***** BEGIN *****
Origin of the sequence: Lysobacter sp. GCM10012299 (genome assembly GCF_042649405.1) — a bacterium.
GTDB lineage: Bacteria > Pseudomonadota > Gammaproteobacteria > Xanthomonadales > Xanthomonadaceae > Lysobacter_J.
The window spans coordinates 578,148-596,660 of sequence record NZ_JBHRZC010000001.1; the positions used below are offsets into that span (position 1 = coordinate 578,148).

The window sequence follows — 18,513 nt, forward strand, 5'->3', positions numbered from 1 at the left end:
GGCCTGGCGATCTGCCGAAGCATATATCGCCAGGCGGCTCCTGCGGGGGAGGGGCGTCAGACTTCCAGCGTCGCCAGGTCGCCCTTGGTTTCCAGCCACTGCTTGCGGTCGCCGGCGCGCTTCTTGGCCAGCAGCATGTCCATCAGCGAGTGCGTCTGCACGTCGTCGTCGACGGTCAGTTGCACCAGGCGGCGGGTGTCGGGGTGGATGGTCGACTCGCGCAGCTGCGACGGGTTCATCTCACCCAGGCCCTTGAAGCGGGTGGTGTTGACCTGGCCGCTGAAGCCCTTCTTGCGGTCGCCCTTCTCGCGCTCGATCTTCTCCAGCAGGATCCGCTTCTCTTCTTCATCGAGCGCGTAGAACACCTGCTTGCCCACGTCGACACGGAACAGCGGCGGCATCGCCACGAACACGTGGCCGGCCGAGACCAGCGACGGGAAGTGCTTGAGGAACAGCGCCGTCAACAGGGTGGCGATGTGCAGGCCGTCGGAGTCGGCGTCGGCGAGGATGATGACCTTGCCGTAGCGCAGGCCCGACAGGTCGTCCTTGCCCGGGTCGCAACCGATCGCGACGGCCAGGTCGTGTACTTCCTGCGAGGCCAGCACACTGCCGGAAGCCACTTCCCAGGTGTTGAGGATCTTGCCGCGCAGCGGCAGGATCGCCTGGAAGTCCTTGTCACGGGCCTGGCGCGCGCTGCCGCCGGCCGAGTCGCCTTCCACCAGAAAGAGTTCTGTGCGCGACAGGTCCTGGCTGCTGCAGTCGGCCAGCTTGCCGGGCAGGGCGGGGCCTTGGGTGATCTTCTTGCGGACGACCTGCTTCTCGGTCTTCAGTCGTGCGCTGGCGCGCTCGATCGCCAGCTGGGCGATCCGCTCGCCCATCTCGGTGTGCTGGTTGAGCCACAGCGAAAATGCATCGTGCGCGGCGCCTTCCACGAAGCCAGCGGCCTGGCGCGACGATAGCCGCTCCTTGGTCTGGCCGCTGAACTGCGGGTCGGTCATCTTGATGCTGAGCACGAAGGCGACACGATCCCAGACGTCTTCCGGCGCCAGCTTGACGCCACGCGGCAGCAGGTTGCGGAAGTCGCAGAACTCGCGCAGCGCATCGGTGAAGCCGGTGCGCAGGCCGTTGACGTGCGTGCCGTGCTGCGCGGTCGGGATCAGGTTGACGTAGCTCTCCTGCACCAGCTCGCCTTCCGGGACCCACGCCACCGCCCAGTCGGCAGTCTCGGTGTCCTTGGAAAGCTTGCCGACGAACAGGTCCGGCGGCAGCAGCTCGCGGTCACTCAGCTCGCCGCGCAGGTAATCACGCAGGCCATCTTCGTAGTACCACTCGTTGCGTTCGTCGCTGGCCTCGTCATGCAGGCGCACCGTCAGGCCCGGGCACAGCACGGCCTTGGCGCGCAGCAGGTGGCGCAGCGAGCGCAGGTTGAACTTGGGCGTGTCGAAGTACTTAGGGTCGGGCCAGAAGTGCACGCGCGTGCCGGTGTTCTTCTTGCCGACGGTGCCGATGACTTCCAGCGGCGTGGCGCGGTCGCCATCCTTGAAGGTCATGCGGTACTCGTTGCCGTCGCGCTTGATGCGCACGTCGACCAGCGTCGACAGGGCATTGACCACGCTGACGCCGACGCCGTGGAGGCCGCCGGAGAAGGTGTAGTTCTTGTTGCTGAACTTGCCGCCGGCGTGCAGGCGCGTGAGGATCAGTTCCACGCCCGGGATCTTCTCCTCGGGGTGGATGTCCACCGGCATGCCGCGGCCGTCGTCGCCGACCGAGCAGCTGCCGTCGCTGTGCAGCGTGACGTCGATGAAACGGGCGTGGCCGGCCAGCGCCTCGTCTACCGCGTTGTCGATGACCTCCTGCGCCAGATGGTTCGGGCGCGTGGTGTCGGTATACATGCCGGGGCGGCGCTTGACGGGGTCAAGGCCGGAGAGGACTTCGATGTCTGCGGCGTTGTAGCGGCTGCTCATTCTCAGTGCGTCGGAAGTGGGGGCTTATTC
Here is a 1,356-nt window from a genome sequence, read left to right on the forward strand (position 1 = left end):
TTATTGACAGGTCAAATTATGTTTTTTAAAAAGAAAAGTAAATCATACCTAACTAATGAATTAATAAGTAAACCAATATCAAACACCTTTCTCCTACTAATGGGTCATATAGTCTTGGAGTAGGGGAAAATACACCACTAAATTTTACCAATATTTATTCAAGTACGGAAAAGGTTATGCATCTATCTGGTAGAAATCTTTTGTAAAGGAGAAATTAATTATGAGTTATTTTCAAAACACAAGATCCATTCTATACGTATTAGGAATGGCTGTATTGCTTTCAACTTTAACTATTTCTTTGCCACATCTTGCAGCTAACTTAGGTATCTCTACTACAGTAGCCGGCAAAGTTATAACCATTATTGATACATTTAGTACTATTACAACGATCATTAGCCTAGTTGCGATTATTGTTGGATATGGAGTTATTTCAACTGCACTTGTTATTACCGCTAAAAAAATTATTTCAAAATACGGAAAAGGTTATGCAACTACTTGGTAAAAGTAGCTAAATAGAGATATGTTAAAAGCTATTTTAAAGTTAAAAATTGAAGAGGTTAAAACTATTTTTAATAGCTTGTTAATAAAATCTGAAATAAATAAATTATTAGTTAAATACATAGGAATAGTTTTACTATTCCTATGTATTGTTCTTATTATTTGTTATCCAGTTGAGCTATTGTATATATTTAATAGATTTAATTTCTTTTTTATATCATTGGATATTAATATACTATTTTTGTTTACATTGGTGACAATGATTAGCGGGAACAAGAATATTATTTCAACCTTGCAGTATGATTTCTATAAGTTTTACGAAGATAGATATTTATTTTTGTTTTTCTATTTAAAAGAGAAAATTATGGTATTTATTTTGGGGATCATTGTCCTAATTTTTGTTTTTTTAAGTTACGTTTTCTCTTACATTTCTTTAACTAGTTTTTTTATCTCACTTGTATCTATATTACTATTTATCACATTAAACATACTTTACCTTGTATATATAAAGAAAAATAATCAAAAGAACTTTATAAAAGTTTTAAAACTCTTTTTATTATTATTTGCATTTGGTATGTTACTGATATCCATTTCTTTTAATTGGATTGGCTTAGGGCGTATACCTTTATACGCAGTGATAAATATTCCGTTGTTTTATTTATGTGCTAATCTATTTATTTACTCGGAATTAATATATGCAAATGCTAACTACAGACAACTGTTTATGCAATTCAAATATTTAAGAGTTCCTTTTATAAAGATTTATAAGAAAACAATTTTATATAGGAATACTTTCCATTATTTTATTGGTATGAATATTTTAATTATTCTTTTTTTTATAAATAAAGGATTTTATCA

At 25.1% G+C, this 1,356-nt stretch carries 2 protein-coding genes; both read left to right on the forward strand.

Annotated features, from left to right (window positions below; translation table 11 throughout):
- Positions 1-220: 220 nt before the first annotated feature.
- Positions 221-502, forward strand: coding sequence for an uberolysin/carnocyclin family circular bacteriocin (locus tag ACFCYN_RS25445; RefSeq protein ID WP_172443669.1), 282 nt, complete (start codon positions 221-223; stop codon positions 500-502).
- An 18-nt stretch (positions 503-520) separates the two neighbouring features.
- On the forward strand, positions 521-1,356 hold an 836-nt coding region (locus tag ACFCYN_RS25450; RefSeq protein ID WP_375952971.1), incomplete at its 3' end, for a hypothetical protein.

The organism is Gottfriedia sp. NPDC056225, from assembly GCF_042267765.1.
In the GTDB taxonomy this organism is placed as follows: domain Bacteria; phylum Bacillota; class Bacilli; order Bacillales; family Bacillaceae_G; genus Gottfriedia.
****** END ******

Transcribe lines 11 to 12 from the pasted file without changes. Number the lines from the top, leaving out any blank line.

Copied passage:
- Positions 221-502, forward strand: coding sequence for an uberolysin/carnocyclin family circular bacteriocin (locus tag ACFCYN_RS25445; RefSeq protein ID WP_172443669.1), 282 nt, complete (start codon positions 221-223; stop codon positions 500-502).
- An 18-nt stretch (positions 503-520) separates the two neighbouring features.